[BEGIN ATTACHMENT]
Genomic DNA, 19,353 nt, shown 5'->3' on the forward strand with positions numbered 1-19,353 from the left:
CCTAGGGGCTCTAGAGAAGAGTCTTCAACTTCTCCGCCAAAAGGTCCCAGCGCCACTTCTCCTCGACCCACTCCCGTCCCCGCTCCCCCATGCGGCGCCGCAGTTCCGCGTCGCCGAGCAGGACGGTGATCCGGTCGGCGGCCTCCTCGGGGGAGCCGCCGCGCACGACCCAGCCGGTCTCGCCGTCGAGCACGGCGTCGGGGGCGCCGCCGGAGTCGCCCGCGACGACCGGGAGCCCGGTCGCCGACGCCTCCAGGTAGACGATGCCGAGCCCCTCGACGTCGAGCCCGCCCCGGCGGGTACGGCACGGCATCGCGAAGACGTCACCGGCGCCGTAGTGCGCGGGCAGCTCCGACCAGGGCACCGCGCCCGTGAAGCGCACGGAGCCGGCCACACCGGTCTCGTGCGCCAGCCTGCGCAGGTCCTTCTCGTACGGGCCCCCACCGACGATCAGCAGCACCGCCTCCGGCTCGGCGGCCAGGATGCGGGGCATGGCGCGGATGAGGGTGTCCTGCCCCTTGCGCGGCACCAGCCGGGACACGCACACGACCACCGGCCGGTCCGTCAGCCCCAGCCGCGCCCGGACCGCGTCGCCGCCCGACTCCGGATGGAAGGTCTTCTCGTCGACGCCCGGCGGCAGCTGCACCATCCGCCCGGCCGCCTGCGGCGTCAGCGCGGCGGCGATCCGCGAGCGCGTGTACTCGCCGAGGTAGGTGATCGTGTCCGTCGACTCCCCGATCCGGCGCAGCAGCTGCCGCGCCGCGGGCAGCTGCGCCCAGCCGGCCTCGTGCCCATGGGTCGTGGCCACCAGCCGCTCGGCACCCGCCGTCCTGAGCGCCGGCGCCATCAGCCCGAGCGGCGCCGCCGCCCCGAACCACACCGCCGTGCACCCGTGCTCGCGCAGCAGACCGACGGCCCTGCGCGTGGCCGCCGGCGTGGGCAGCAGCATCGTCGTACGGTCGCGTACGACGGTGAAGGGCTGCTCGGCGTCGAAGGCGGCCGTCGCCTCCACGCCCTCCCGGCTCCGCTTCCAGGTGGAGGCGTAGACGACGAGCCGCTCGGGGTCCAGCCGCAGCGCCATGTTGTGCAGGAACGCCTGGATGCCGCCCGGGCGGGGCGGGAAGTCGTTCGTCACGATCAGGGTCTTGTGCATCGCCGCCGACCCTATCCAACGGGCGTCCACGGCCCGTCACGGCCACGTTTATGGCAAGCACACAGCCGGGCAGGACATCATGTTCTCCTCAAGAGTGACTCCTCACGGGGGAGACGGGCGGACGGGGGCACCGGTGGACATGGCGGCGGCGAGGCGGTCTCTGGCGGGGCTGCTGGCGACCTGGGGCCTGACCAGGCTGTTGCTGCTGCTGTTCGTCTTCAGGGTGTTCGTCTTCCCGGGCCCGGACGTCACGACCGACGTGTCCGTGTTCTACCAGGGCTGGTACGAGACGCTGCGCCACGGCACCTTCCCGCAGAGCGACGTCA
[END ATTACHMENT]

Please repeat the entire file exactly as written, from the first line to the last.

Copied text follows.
Genomic DNA, 19,353 nt, shown 5'->3' on the forward strand with positions numbered 1-19,353 from the left:
CCTAGGGGCTCTAGAGAAGAGTCTTCAACTTCTCCGCCAAAAGGTCCCAGCGCCACTTCTCCTCGACCCACTCCCGTCCCCGCTCCCCCATGCGGCGCCGCAGTTCCGCGTCGCCGAGCAGGACGGTGATCCGGTCGGCGGCCTCCTCGGGGGAGCCGCCGCGCACGACCCAGCCGGTCTCGCCGTCGAGCACGGCGTCGGGGGCGCCGCCGGAGTCGCCCGCGACGACCGGGAGCCCGGTCGCCGACGCCTCCAGGTAGACGATGCCGAGCCCCTCGACGTCGAGCCCGCCCCGGCGGGTACGGCACGGCATCGCGAAGACGTCACCGGCGCCGTAGTGCGCGGGCAGCTCCGACCAGGGCACCGCGCCCGTGAAGCGCACGGAGCCGGCCACACCGGTCTCGTGCGCCAGCCTGCGCAGGTCCTTCTCGTACGGGCCCCCACCGACGATCAGCAGCACCGCCTCCGGCTCGGCGGCCAGGATGCGGGGCATGGCGCGGATGAGGGTGTCCTGCCCCTTGCGCGGCACCAGCCGGGACACGCACACGACCACCGGCCGGTCCGTCAGCCCCAGCCGCGCCCGGACCGCGTCGCCGCCCGACTCCGGATGGAAGGTCTTCTCGTCGACGCCCGGCGGCAGCTGCACCATCCGCCCGGCCGCCTGCGGCGTCAGCGCGGCGGCGATCCGCGAGCGCGTGTACTCGCCGAGGTAGGTGATCGTGTCCGTCGACTCCCCGATCCGGCGCAGCAGCTGCCGCGCCGCGGGCAGCTGCGCCCAGCCGGCCTCGTGCCCATGGGTCGTGGCCACCAGCCGCTCGGCACCCGCCGTCCTGAGCGCCGGCGCCATCAGCCCGAGCGGCGCCGCCGCCCCGAACCACACCGCCGTGCACCCGTGCTCGCGCAGCAGACCGACGGCCCTGCGCGTGGCCGCCGGCGTGGGCAGCAGCATCGTCGTACGGTCGCGTACGACGGTGAAGGGCTGCTCGGCGTCGAAGGCGGCCGTCGCCTCCACGCCCTCCCGGCTCCGCTTCCAGGTGGAGGCGTAGACGACGAGCCGCTCGGGGTCCAGCCGCAGCGCCATGTTGTGCAGGAACGCCTGGATGCCGCCCGGGCGGGGCGGGAAGTCGTTCGTCACGATCAGGGTCTTGTGCATCGCCGCCGACCCTATCCAACGGGCGTCCACGGCCCGTCACGGCCACGTTTATGGCAAGCACACAGCCGGGCAGGACATCATGTTCTCCTCAAGAGTGACTCCTCACGGGGGAGACGGGCGGACGGGGGCACCGGTGGACATGGCGGCGGCGAGGCGGTCTCTGGCGGGGCTGCTGGCGACCTGGGGCCTGACCAGGCTGTTGCTGCTGCTGTTCGTCTTCAGGGTGTTCGTCTTCCCGGGCCCGGACGTCACGACCGACGTGTCCGTGTTCTACCAGGGCTGGTACGAGACGCTGCGCCACGGCACCTTCCCGCAGAGCGACGTCA